Saturday, 25 August 2012

Macro Photography – Light It Right

Macro photography is one genre of photography where the photographer’s lighting skill is put to ultimate test. The relative small size of subjects means you could easily get away with using small strobes or flash units and get pleasing light quality. But the relative lack of depth of field combined with the small working distance from subject to the tip of the lens will make matters much more complicated than you ever imagined.

Macro photography flower
Photo By fs999

With proper lighting you could enhance the beauty of your subjects as well as add a touch of drama to your macro photography.

Why is lighting especially important for macro photography

Modern day DSLR’s coupled with the high quality macro lenses capture even the tiniest details of the subject being photographed. There are specialized macro lenses which reach up to 5X macro magnification, bordering the territory of a dedicated macro and a microscope. In order to capture this high level of detail, the lighting should be just right and that makes lighting especially important for macro work.

Macro photography flower
Photo By fs999

Shooting Macro Indoors

While we could shoot some subjects outdoors, macro photography of the more serious kind could only be done indoors. Shooting indoors puts the photographer in complete control of the various elements like wind, lighting, light placements, controlling the ambient light etc. It is also easy to photograph subjects of which movements should be restricted e.g. insects. Also the use of various specialized accessories like triggers that are activated by light, sound a laser beam etc is more effect indoors than outdoors.

flower Macro photography
Photo By lilcrabbygal

Shooting Macro Outdoors

Doing macro photography outdoors could be quite a challenge, but there is one thing that works in your advantage, the midday sun with its harsh light which is generally shunned by photographers in other streams could be the ideal light for you to shoot macro. It enables you to use the small apertures often needed to obtain sufficient depth of field. Always watch out for wind as even the slightest movement of your subject could through your shot out of focus. Weather is an important factor while shooting outdoors because it can change quickly and alter the lighting and the mood of your shot.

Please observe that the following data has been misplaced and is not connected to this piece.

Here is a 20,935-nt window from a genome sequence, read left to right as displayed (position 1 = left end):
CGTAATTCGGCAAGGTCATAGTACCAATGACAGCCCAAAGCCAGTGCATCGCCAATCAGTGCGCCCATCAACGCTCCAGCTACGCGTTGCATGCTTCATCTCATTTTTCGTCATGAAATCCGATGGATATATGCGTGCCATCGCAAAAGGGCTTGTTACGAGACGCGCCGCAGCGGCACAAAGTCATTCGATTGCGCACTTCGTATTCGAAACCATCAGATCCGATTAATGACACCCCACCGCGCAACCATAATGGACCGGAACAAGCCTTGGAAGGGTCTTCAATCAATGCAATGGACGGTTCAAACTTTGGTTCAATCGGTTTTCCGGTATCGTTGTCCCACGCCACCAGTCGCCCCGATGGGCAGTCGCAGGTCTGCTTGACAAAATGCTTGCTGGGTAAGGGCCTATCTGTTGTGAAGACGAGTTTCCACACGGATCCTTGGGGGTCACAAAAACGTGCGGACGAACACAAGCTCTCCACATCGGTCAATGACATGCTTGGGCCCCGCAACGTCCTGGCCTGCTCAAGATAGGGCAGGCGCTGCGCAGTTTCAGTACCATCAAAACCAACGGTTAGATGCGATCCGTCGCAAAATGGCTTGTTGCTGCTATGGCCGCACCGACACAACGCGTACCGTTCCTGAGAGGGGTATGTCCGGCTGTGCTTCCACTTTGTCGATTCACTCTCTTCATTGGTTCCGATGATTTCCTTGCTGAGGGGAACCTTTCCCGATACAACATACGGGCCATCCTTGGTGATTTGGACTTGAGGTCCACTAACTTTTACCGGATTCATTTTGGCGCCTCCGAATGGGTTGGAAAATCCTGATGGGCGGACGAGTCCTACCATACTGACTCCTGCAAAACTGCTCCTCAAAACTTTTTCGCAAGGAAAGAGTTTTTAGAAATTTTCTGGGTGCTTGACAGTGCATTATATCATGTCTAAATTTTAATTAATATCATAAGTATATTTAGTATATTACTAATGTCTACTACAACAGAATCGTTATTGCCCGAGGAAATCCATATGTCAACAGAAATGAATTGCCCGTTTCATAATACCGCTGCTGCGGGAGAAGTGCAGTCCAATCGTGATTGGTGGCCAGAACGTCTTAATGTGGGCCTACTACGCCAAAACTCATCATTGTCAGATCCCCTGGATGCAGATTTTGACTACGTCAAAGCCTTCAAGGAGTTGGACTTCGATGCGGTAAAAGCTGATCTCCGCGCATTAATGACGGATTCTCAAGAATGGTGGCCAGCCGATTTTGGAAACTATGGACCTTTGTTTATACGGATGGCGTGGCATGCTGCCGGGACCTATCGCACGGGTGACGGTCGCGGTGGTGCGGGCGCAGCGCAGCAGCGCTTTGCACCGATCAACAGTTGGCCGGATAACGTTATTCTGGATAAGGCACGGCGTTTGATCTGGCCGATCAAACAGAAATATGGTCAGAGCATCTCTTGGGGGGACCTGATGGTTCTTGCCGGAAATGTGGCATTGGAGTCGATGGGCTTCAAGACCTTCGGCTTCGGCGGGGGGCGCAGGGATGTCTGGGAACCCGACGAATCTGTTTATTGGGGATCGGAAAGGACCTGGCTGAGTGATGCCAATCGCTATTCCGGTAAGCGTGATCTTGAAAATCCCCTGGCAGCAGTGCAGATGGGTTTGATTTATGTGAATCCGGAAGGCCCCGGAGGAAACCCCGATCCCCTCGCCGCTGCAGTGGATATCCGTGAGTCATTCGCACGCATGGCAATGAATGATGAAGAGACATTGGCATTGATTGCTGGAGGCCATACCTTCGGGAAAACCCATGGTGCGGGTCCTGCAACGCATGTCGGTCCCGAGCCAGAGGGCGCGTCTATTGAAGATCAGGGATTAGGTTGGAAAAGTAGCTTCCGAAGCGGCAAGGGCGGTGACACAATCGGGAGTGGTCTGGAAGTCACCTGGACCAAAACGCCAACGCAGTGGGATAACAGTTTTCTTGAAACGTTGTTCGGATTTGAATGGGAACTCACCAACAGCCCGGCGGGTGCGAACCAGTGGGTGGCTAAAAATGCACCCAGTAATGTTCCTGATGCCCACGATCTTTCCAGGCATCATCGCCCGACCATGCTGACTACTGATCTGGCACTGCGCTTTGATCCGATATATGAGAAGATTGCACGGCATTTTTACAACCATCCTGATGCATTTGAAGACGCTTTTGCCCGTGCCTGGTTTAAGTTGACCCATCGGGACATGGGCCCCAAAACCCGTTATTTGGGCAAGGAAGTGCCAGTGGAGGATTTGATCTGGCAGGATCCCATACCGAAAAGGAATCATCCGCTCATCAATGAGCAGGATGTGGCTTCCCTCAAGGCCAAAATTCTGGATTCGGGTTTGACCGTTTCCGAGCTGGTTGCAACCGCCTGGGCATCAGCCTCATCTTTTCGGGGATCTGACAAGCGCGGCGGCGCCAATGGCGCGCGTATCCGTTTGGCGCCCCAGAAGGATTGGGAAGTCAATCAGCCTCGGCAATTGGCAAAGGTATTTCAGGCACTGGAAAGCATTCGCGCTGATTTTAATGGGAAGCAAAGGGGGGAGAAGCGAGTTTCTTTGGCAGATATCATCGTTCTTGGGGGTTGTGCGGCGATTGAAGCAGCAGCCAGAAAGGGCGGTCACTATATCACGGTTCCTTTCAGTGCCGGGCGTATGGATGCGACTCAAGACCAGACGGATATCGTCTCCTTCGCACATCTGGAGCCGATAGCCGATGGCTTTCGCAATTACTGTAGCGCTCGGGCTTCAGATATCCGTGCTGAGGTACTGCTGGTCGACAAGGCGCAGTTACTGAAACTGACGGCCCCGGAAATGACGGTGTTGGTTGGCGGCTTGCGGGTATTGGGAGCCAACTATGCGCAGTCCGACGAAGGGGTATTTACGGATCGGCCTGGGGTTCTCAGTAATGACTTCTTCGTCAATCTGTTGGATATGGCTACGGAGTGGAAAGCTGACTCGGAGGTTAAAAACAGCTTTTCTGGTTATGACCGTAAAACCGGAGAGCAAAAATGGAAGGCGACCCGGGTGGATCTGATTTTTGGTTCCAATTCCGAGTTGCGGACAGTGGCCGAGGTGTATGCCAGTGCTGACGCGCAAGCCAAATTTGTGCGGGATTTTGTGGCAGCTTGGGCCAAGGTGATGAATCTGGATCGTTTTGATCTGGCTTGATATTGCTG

insect Macro photography
Photo By chavals

To flash or not to flash

Whether to use flash or not depends on many factors like the nature of the subject, ambient light levels, the desired effect in final photo (whether to freeze action or show movement) etc.Using flash allows a photographer to work with faster shutter speeds and smaller apertures. It also reduces the risks of camera shake. You could either use your flash as the main light source or use it as a fill light to help capture details in shadow areas and reduce contrast.

Macro photography spider
Photo By pachytime

Pop up flash vs External flash

The pop up flash which is fitted on to your camera body is more or less useless for macro photography, as the subject sits only millimetres away from the tip of the lens, light from the pop up flash may not reach it due to the shadow caused by the lens itself. Hot shoe mounted flashes are useful, more so if they are mounted on flash brackets and connected to the camera via a sync cord.

Macro photography bugs
Photo By chavals

Specialist Macro Lighting Tools

There are dedicated flash units specially built for macro photography, they are the ring flash and the twin flash. Both canon and Nikon have their own variants of these flash units. The ring flash has two semicircular flash tubes while the twin flash has two individual flash heads. Twin flash allows the photographer more flexibility as to the position and control over lighting.

Macro Twin light and Macro Ring light from Canon
Macro Twin light and Macro Ring light from Canon